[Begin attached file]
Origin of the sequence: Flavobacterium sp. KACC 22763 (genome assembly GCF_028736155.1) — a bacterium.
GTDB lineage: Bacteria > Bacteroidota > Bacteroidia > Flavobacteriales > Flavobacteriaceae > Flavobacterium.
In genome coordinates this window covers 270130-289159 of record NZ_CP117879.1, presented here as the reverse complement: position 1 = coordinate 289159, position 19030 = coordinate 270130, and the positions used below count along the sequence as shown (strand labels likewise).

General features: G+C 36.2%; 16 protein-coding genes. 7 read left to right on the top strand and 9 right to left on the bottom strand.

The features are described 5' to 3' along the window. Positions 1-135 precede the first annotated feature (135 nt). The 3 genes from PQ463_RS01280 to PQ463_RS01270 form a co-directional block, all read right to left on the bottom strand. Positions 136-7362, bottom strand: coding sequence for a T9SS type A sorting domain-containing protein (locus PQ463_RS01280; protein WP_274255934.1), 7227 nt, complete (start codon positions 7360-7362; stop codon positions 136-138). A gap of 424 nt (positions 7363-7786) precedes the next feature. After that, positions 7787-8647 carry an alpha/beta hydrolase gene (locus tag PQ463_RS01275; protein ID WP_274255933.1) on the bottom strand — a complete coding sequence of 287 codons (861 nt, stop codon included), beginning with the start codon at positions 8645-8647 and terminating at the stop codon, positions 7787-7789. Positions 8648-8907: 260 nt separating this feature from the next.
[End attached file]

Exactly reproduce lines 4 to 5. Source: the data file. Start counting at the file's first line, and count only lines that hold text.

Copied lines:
General features: G+C 36.2%; 16 protein-coding genes. 7 read left to right on the top strand and 9 right to left on the bottom strand.

The features are described 5' to 3' along the window. Positions 1-135 precede the first annotated feature (135 nt). The 3 genes from PQ463_RS01280 to PQ463_RS01270 form a co-directional block, all read right to left on the bottom strand. Positions 136-7362, bottom strand: coding sequence for a T9SS type A sorting domain-containing protein (locus PQ463_RS01280; protein WP_274255934.1), 7227 nt, complete (start codon positions 7360-7362; stop codon positions 136-138). A gap of 424 nt (positions 7363-7786) precedes the next feature. After that, positions 7787-8647 carry an alpha/beta hydrolase gene (locus tag PQ463_RS01275; protein ID WP_274255933.1) on the bottom strand — a complete coding sequence of 287 codons (861 nt, stop codon included), beginning with the start codon at positions 8645-8647 and terminating at the stop codon, positions 7787-7789. Positions 8648-8907: 260 nt separating this feature from the next.